Rachel Lavin| Magazine Editor
Okay, Okay, invisible audience that hang on my every word in this monthly editorial (*imaginary), you know the drill. But just in case, in the small off chance (*in all likelihood), you have just picked this up for the first time now, as you pull it from down the back of an arts block couch or are using it to clean up a spill on your kitchen floor, let me catch you up. I complain about Trinity a lot, okay? I’m the old skeptical fogey who’s been here too long and I like to talk about my disillusionment with student politics and my skepticism about the elite culture that pervades here, that we’re too harsh, that we’re too fake, that, wah, wah, wah.
Being the disgruntled skeptical older student gets a bit challenging though. Especially as I reach that phase of college where we are expected to look back on our four years here and don rose-tinted glasses and say it’s the best place in the world, and I had the bestest best time and I just want to hug the campanile and kiss all the lovely people. And I’m going to steal a sprig of cherry blossom and grow it in my back garden and when it’s fully-grown I’ll stare out the window of my house, older and more wrinkled, and say ‘Ohhh Trinity, those were the days’. And then I’ll send my children here and the fairy tale will continue.
I’m not going to lie and say all that, though. Sure, it was the best of times. In first year I met all these fabulous brilliant interesting people. I’d never felt so loved! I was challenged too, in ways I never thought I needed to be and I’ve become a better person, in some ways almost unrecognizable to whom I was in those first wide-eyed days of Fresher’s week. But to quote Dickens (that English degree wasn’t completely wasted, eh?) it was the worst of times too. Some challenges were too big with too little support to face them. I struggled with my identity and my aspirations in life. My confidence was dented so that I was unrecognizable to my once vivacious first year self and after dropping out due to illness I was forced to re-build everything from my friend group, to my own confidence and my view of the world and my place in it. I’d never felt so alone. So as everyone waxes lyrical about what their time in Trinity did for them, I can’t help but feel a little shortchanged. Am I the only one who didn’t have that wonderful ‘student experience’ that everyone keeps harping on about?
There was one quote amidst all the chaos of my college years that helped to ground me and feel less alone. It’s Samuel Beckett speaking about his time here as a student and lecturer. He says “Trinity, as much as I loathe thee, the misery and solitude and apathy and the sneers that are nothing more than an index of superiority, at least I am home. A lingering dissolution.’ The dissolution has lingered with me too for the past two years and yet it’s also brought me a lot of joy. Despite all the hard times, and my often conflicted feelings toward the place, Trinity has ultimately shaped the person I have become in the past four years, in a large part, for the better. With a tougher skin and a more open mind, I can’t help but be grateful for that. Love it or loathe it, it is, and always will be, in some small part, my home.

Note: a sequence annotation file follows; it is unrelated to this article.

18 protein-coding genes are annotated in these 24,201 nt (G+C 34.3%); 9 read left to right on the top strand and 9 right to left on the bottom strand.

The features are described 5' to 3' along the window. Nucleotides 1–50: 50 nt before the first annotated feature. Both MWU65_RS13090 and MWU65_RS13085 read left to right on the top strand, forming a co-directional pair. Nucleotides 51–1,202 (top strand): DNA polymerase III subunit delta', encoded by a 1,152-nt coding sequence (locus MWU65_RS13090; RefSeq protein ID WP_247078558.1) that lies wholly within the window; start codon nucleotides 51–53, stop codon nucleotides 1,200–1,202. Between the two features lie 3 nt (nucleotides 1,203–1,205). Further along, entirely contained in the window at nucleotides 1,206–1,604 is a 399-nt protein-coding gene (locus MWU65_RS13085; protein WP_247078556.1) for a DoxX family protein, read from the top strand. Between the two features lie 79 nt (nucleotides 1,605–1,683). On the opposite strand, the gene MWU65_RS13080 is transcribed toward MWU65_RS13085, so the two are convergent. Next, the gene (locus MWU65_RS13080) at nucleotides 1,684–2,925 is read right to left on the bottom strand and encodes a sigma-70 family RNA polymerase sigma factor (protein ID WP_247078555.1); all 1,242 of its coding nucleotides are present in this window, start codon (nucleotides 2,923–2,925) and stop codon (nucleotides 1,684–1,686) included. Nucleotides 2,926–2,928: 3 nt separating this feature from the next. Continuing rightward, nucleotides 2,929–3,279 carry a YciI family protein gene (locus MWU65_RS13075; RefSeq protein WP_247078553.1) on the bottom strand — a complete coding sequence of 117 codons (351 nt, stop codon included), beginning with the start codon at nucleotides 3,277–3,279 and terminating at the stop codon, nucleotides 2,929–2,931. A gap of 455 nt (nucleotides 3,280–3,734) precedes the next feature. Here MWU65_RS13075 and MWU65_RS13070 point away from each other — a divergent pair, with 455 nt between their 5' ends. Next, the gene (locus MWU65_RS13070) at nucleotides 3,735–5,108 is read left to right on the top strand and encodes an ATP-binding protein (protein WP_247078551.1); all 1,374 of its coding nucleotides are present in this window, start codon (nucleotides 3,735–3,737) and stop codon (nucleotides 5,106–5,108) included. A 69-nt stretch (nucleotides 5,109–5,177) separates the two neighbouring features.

So as I move on, beyond these hallowed walls and into the big bad world in just a few short weeks, I will do so with, not a heavy heart, but a happy one. I am grateful to those people that I met here, who inspired me and pushed me to be better, to name a few: former magazine editor Tommy Gavin, student journalists Tom Lowe, Ronan Burtenshaw and Max Sullivan and the women who inspired me, Jeanne Sutton, Cara Sanquest, Sally Rooney and Catherine Healy. More importantly though, my good friends Deirdre, Riona, Laura, Gareth, Robyn, Elizabeth, Miho, Millie and Rebecca. Those I worked with on the magazine this past year, Caelen Rushe, Benedict Shegog and Sam Riggs, and to those I pass it on to, Carla King Molina who co-edited this Ball Guide with me, Jane Fallon Griffin who was a wonderful and very tolerant (!) deputy editor and all the younger feature and culture writers, photographers and sub-editors who continued to wow and excite me with their content and ideas throughout the year. Also, special thanks to Grace Nuttall who powered through the layout of this very issue from her sickbed. Thank you all so very much.
Moving on, I will spend these last few weeks before I walk out under Front arch as a student for the very last time, celebrating the end of this era that has so defined me. And leading into the theme of this issue (ever so smoothly) what better way to do so than in proper Trinity style: the Trinity Ball. It epitomizes all the best things about Trinity, including the limitless pursuit of the best of the best and the drive to live life most fully. This final issue of my beloved UTzine is dedicated to celebrating the ball this year, a celebration for me at least that will mark my gratitude for the best, and worst, times that I spent here.Big love Trinity, I’m sure I’ll see you round.